So you crafted a website that would make the Father of Squarespace green with envy. The bad news? You’re not done. The good news? You’re not done. Even if your new site is a technological marvel that appears to solve all your problems, there’s still opportunity to monitor, improve and ultimately, grow your brand.
Never Stop Testing
David Ogilvy said, “Never stop testing, and your advertising will never stop improving.” The same is true for your digital experience.
Rome wasn’t built in a day. Or 10 days. Or a month – or however long it took you to edit your website. So focus less on being “done,” and more on getting into the mindset of constant evolution. Set up continuous improvement processes to optimize experiences in an ongoing manner, from initial concepts through implementation. Once you launch a site, leverage a variety of resources for quantitative and qualitative feedback measured against established goals. Data and feedback on the site experience will allow you to formulate a hypothesis on how to improve it.
The cycle of formulating and testing hypotheses informs continuous improvement of the experience and functionality. Objective findings from user testing have a unique way of aligning stakeholders and priorities and streamlining some tough conversations.
Alignment Through Insights
The first task in a website revamp? Figure out what the consumer wants. Use lo-fi and hi-fi user testing to inform your approach, along with stakeholder collaboration and formative research. Once the site launches, monitor Google analytics and use data visualization tools like heat maps. Then, direct user feedback to inform ongoing A/B testing and remote user testing to improve specific features with an informed approach.
Recently, LC leveraged In-Person Usability Testing to stitch together feedback on an assortment of features to gain a holistic perspective of the site experience. During a test, on-site participants were asked to perform "real-life" tasks. The goal of any usability test is to identify usability problems, collect data on participant performance and determine participant satisfaction with the product. It’s also an unparalleled opportunity to bring key stakeholders along in the discovery.
If a picture is worth a thousand words, watching someone succeed or struggle with an experience is worth ten thousand. Prior to testing, there were a few competing opinions among stakeholders of how users filter and sort when searching for a provider. After everyone observed first-hand how real users interacted with the site, it was clear what their main concerns were.
It’s imperative to use feedback from in-person user testing with your other input sources to see what works, what doesn’t, and how you can improve.
One Test Doesn’t Fit All
Continuous improvement isn’t just for the big fish. Problems and questions of all sizes can be addressed, leveraging a wide variety of testing methods. There are pros and cons to every approach, but there are tools you can use to gain the best insights in an efficient manner.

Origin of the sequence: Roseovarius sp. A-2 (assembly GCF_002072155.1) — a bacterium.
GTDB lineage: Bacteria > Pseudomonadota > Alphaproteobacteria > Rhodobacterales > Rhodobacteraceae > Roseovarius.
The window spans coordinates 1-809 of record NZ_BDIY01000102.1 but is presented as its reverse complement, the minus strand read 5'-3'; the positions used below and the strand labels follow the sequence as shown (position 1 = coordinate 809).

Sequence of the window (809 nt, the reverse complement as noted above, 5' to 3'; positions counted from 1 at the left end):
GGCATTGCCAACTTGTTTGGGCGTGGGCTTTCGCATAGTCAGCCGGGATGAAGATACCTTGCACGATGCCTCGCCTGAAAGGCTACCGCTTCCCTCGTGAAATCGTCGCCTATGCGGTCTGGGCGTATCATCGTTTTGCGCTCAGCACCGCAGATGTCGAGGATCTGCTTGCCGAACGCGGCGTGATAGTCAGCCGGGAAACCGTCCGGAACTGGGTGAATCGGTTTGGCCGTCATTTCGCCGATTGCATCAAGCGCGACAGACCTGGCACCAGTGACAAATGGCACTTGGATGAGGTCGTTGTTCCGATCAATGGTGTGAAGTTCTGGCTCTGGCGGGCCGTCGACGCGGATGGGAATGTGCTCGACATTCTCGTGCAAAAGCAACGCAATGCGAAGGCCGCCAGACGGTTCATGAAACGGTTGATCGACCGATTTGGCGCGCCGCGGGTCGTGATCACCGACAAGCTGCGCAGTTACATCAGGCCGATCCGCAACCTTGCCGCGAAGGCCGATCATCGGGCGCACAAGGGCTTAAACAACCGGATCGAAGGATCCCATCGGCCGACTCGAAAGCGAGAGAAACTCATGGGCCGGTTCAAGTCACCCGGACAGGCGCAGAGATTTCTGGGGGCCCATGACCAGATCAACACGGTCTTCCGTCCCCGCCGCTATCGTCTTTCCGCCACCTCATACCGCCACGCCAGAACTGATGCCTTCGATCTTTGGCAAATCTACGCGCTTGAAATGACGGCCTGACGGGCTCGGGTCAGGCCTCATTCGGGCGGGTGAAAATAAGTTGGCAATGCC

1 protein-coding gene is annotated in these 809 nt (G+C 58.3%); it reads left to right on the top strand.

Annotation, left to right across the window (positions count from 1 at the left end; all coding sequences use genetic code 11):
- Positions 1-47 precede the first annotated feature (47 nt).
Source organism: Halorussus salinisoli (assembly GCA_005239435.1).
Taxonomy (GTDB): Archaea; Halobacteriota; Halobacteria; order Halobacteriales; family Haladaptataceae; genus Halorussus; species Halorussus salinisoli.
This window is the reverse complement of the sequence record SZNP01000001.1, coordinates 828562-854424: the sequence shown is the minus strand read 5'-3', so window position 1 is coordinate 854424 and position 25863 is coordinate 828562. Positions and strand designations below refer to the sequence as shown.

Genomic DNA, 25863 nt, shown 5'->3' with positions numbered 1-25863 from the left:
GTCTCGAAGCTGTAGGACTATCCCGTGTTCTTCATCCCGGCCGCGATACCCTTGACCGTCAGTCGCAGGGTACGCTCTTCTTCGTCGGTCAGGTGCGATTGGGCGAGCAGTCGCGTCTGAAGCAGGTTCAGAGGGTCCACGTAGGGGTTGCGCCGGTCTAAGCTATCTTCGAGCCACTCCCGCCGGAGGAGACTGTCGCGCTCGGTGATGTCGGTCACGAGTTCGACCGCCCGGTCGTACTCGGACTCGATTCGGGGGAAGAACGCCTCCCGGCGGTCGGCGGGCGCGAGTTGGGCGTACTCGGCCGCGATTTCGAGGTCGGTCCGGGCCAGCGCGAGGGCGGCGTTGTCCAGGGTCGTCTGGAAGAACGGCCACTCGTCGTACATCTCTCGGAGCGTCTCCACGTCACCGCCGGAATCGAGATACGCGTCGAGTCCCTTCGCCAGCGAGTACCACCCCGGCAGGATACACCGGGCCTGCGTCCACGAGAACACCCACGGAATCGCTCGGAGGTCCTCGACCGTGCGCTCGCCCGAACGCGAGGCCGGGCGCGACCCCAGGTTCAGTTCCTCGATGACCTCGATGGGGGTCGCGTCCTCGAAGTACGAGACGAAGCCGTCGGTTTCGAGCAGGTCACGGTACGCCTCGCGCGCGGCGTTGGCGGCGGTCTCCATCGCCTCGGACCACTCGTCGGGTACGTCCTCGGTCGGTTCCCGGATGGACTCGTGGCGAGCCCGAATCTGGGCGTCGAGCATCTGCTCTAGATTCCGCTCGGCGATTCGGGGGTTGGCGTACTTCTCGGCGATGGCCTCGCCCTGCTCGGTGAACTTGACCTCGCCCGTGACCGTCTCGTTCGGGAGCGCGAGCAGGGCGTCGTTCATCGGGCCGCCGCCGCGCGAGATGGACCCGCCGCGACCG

Testing can be used for a wide variety of needs, speeds and budgets to inform design decisions during any phase of a project. In addition to in-person testing, remote methods can reduce the time to recruit participants and run tests. You can observe users interacting with a live site or gather feedback on a prototype before the site is in development. A test can be structured to inform enhancements to anything from layout and design to navigation and information architecture.
Another method to discern the best approach is A/B Testing or Multivariate Testing of different solutions. This method compares success rates to determine the correct solutions. Testing can be set up on a live website or conducted as a preference test with off-line samples.
Know Your Audience
Targeting the right audience is also a key component of effectively validating an experience. After all, the point of testing is to get feedback on the user satisfaction and performance of a site. Be careful to understand who the target audience is for a particular question and then screen participants to ensure qualified feedback comes from true-to-life testers.
Proper recruitment is critical to the success of a testing initiative, and it’s not just about demographics. A participant’s ability to articulately and thoughtfully convey their expectations versus their experience can make or break a test.
The Bottom Line
Research has shown every dollar invested in user-centered design pays dividends in cost savings later. This is known as the 1:10:100 rule. The rule states: For every $1 spent on user research up front, $10 is saved on changes downstream during development and $100 is saved on changes in production. The reason is that the freedom to change a design is greater up front. Allotting time and resources before investment in development helps to avoid reworking later and, ultimately, to understand user goals.
Remember, while tests may vary, the results will not. So whatever method you choose, never stop improving, and your followers will thank you.
For more tips, tricks, or insights on how to take your marketing from now to next, subscribe to our newsletter or contact Nicole Stone – Director, New Business Development at firstname.lastname@example.org or 414.270.7235.